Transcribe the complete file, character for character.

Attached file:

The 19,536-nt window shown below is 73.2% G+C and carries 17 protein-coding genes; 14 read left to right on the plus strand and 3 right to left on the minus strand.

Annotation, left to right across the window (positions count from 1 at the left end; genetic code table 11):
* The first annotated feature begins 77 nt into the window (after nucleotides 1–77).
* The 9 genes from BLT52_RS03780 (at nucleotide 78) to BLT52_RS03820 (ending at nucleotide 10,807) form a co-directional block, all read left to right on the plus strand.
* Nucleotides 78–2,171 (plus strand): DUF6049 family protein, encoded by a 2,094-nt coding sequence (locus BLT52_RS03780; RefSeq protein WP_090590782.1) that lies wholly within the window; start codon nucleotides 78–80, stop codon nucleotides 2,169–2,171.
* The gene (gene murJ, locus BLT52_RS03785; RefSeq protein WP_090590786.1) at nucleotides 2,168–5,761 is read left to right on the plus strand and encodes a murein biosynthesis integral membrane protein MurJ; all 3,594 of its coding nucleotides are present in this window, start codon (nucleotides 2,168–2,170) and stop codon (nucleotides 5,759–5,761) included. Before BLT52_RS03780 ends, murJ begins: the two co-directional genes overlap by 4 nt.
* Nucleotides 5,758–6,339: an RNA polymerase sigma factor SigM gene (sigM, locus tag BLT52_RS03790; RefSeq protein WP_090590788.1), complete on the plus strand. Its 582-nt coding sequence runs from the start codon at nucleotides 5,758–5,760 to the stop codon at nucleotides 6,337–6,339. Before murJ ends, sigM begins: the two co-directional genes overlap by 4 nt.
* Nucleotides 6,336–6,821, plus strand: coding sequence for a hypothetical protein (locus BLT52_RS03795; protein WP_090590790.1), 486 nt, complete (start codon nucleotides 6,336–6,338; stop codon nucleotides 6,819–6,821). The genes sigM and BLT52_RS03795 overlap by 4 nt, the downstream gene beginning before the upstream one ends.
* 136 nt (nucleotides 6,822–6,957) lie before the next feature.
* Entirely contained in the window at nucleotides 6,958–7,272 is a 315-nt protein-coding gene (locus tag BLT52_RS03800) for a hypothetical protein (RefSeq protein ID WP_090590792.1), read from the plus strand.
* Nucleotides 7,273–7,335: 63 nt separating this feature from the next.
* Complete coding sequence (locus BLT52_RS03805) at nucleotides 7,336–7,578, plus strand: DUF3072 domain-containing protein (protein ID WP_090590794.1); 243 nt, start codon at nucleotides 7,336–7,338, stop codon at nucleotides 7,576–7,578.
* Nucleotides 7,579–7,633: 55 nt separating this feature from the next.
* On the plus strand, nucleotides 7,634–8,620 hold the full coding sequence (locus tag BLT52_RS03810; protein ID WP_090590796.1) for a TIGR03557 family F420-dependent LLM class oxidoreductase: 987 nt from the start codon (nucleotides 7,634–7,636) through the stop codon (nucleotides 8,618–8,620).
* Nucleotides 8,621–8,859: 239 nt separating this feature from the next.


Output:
The 19,536-nt window shown below is 73.2% G+C and carries 17 protein-coding genes; 14 read left to right on the plus strand and 3 right to left on the minus strand.

Annotation, left to right across the window (positions count from 1 at the left end; genetic code table 11):
* The first annotated feature begins 77 nt into the window (after nucleotides 1–77).
* The 9 genes from BLT52_RS03780 (at nucleotide 78) to BLT52_RS03820 (ending at nucleotide 10,807) form a co-directional block, all read left to right on the plus strand.
* Nucleotides 78–2,171 (plus strand): DUF6049 family protein, encoded by a 2,094-nt coding sequence (locus BLT52_RS03780; RefSeq protein WP_090590782.1) that lies wholly within the window; start codon nucleotides 78–80, stop codon nucleotides 2,169–2,171.
* The gene (gene murJ, locus BLT52_RS03785; RefSeq protein WP_090590786.1) at nucleotides 2,168–5,761 is read left to right on the plus strand and encodes a murein biosynthesis integral membrane protein MurJ; all 3,594 of its coding nucleotides are present in this window, start codon (nucleotides 2,168–2,170) and stop codon (nucleotides 5,759–5,761) included. Before BLT52_RS03780 ends, murJ begins: the two co-directional genes overlap by 4 nt.
* Nucleotides 5,758–6,339: an RNA polymerase sigma factor SigM gene (sigM, locus tag BLT52_RS03790; RefSeq protein WP_090590788.1), complete on the plus strand. Its 582-nt coding sequence runs from the start codon at nucleotides 5,758–5,760 to the stop codon at nucleotides 6,337–6,339. Before murJ ends, sigM begins: the two co-directional genes overlap by 4 nt.
* Nucleotides 6,336–6,821, plus strand: coding sequence for a hypothetical protein (locus BLT52_RS03795; protein WP_090590790.1), 486 nt, complete (start codon nucleotides 6,336–6,338; stop codon nucleotides 6,819–6,821). The genes sigM and BLT52_RS03795 overlap by 4 nt, the downstream gene beginning before the upstream one ends.
* 136 nt (nucleotides 6,822–6,957) lie before the next feature.
* Entirely contained in the window at nucleotides 6,958–7,272 is a 315-nt protein-coding gene (locus tag BLT52_RS03800) for a hypothetical protein (RefSeq protein ID WP_090590792.1), read from the plus strand.
* Nucleotides 7,273–7,335: 63 nt separating this feature from the next.
* Complete coding sequence (locus BLT52_RS03805) at nucleotides 7,336–7,578, plus strand: DUF3072 domain-containing protein (protein ID WP_090590794.1); 243 nt, start codon at nucleotides 7,336–7,338, stop codon at nucleotides 7,576–7,578.
* Nucleotides 7,579–7,633: 55 nt separating this feature from the next.
* On the plus strand, nucleotides 7,634–8,620 hold the full coding sequence (locus tag BLT52_RS03810; protein ID WP_090590796.1) for a TIGR03557 family F420-dependent LLM class oxidoreductase: 987 nt from the start codon (nucleotides 7,634–7,636) through the stop codon (nucleotides 8,618–8,620).
* Nucleotides 8,621–8,859: 239 nt separating this feature from the next.